“Pam” (not their real name) is a new manager at our company, and they recently asked me for tips on acclimating to the leap from individual contributor to leader. My first reaction was “congratulations.” My second reaction was: “If I knew then what I know now!”
Pam asked me what pitfalls I had seen new leaders encounter over the years, and for tips on how to avoid them. To paraphrase Frank Sinatra, “Mistakes, I’ve made a few, but then again…way too many to mention.” I’ll mention a few of those mistakes in this compilation of my top five potholes to avoid as a new manager.
5 Tips for New Leaders
1. Don’t rush to give an answer. It’s easy to feel pressure to be the source of all wisdom when a team of professionals is looking to you for guidance. My first year as a leader in a corporate setting was spent giving advice and answers that I had 80 percent confidence in. Not a recipe for long-term success! The phrase that should come out of every leader’s mouth when confronted with a challenge or issue that doesn’t require immediate action is, “Thanks for bringing that to my attention. Let me think this over so I can give you a thoughtful response.” This gives you the opportunity to think clearly, with the benefit of modeling a considered and considerate thought process.
2. Avoid the trap of thinking you’re on the leadership journey alone. Many of us are separated today due to COVID-19, and we miss the informal interactions with peers. Going for a coffee, walking out of the office in the evening together, sharing a cab or car-pooling, all of that is in the past and hopefully not-too-distant future. As a new leader, schedule time to reach out to other new leaders in your organization and outside of your organization. In her book, The Memo, author Minda Harts speaks about the importance of networking among Black women, and her wisdom is applicable for all new leaders. Choose to be the leader who reaches out, not the leader who hibernates.
3. Start learning, and don’t stop. Learning must be a passionate and lifelong pursuit for anyone in leadership. Watch clips of speakers on YouTube. One of my favorites is this conversation between author and speaker Simon Sinek and the late founder of Zappos, Tony Hsieh. If you are a reader, read what you can about making the shift into leadership. Julie Zhou’s The Making of a Manager is priceless! Finally, managers often are called upon to coach their direct reports who are individual contributors. However, I have heard from managers from a variety of companies that their leaders (directors, VPs, I am talking to you!) aren’t held to the same standard. As a new leader, don’t just ask for coaching—demand it.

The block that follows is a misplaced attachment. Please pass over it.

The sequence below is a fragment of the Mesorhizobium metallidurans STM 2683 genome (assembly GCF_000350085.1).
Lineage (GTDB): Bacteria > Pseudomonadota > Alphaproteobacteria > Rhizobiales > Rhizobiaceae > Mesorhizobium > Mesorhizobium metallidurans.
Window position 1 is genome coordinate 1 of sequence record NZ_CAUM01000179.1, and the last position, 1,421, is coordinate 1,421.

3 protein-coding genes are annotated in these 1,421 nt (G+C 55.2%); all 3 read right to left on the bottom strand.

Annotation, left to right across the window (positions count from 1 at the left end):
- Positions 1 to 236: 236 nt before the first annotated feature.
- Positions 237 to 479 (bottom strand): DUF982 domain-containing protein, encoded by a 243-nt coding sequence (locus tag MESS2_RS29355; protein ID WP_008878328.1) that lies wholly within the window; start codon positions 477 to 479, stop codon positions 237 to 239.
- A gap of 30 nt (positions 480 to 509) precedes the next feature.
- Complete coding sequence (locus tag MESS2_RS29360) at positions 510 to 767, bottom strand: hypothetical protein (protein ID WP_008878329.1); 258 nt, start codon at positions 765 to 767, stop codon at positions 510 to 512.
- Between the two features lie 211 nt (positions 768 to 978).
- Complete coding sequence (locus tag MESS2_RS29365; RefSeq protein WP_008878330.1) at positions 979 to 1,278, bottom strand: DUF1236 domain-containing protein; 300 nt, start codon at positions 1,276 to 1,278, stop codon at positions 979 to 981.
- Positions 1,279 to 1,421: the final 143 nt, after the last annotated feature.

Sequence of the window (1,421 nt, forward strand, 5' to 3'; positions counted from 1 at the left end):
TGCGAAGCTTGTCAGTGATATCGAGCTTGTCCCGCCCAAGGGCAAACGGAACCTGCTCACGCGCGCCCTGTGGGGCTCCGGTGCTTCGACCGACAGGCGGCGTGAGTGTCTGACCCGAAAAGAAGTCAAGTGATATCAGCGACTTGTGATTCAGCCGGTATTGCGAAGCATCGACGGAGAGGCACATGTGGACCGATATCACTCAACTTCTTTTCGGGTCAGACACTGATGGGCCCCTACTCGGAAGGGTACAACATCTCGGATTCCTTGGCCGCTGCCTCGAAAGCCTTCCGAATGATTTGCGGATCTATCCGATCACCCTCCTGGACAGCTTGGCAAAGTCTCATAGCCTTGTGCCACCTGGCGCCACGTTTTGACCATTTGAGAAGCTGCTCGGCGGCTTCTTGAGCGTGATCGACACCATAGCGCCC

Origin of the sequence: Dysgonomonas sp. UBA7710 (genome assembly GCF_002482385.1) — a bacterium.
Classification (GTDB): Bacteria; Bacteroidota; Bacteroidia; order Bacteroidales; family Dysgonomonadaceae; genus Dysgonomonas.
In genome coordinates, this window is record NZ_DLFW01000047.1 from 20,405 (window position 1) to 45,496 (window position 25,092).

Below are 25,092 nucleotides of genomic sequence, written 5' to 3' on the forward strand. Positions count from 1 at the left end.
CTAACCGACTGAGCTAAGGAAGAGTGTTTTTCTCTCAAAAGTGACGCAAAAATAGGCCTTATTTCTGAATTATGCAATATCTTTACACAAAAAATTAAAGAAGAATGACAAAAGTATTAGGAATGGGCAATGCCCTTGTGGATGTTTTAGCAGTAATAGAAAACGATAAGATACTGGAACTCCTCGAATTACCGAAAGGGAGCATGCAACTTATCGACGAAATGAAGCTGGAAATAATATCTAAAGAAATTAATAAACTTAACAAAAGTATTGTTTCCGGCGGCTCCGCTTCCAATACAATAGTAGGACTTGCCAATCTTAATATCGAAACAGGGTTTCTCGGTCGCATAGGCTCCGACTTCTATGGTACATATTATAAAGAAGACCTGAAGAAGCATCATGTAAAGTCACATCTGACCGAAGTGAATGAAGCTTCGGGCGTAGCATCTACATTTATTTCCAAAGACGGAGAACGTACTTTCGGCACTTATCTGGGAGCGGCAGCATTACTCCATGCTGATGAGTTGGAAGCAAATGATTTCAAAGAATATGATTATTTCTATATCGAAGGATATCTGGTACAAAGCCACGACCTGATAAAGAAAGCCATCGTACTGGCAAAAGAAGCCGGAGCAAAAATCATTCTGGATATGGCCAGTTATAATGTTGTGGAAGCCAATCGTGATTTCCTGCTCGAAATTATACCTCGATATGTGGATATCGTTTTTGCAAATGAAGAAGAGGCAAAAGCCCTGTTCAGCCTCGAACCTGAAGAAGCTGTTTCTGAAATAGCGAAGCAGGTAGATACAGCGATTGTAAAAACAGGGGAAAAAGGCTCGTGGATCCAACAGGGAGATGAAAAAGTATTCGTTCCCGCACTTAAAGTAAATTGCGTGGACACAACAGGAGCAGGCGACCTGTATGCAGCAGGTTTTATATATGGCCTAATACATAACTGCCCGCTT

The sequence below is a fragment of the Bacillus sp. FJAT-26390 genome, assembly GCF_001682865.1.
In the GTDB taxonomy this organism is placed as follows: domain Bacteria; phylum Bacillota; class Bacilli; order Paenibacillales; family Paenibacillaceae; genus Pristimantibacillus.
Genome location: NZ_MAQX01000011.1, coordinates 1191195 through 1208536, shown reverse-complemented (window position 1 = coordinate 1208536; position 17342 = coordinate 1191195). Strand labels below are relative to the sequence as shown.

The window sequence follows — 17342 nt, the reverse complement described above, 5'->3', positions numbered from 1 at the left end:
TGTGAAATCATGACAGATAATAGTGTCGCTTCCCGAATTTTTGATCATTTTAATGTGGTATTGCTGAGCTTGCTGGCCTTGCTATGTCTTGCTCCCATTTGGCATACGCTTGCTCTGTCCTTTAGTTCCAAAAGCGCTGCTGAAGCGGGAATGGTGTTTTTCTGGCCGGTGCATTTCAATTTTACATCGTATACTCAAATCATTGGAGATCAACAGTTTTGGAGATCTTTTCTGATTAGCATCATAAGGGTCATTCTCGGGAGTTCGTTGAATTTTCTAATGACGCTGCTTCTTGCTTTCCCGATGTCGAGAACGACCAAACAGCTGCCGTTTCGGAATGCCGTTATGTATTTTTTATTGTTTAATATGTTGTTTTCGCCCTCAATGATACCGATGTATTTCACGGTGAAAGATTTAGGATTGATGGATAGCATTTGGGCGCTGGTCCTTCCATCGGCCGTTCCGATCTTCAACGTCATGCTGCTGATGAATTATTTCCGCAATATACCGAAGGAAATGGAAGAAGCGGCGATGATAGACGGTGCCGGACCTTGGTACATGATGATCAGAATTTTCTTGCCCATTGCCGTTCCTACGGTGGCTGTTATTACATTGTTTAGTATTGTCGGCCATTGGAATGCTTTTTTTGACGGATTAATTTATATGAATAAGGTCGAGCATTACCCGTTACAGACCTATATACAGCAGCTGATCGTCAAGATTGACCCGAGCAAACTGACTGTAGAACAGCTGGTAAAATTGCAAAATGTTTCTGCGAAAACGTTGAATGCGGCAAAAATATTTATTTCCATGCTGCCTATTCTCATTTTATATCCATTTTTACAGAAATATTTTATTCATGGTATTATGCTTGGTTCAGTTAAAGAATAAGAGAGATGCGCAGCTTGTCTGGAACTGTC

4. Remember who pays your salary. Once you become a manager, at any level, results are less about what you contribute and far more about your ability to inspire others. Inspiration today is seldom about delivering a speech people will remember years from now. Inspiration, paradoxically, means listening far more than talking. Abraham Lincoln’s quote, “Better to remain silent and be thought a fool than to speak and remove all doubt,” would have been helpful for my early career as a manager. Resist the temptation to fill the silence with the sound of your own voice, whether leading a team meeting or conducting a tough conversation around performance. This isn’t rocket science, but it is harder than it sounds.
We’re bombarded daily by messages from traditional and social media, and it’s almost impossible to experience the pleasure of having someone solely focus on us. A former supervisor of mine used to have me recite my accomplishments and challenges in a weekly one-on-one meeting. She looked like she was focused on me the whole time, except for the fact that every 29 seconds she would reach for her computer mouse to move it so a screen saver wouldn’t pop up. She wasn’t completely listening, or at least what I had to say wasn’t as important as ensuring she didn’t have to type in a password when our meeting was finished. Give the gift of pure focus on the people you lead, and their loyalty will be your reward.
5. Remember that the spotlight is always on you. I took an afternoon off to see a baseball game in Denver years ago. It was a sunny day, mid-week, and spring was in the air. On the following Friday, I completed my timesheet and marked it as a “sick day.” One of my direct reports spotted this in our interoffice mail and confronted me. I sputtered through a lame excuse equating “sick” with my mental health need for a day off. Our trust was broken and it took years to rebuild.
You bought the spotlight and aimed it at yourself when you accepted the role as a leader. Fudging a timesheet, putting in less than full effort, creating special rules for yourself that don’t apply to others, are all leadership potholes that get deep quickly. Ask for mentoring on this topic, and question peers on how they hold themselves accountable. You also can ask your boss. How you handle the increased responsibility of leadership and how you react in the constant glow of the spotlight will be a forecast of whether you can make the next jump in a leadership career.
Being in charge of machines is far easier than being in charge of people. However, the latter is far more rewarding. Remember that as a new leader, you are in this role because people in the organization see you as a leader and are confident in the traits you have. You didn’t land the job or the title because of luck, or because you’re the last warm body in the room. Embrace the challenge, pass along what you learn to others, and stay confident in the dark times so you can celebrate the successes.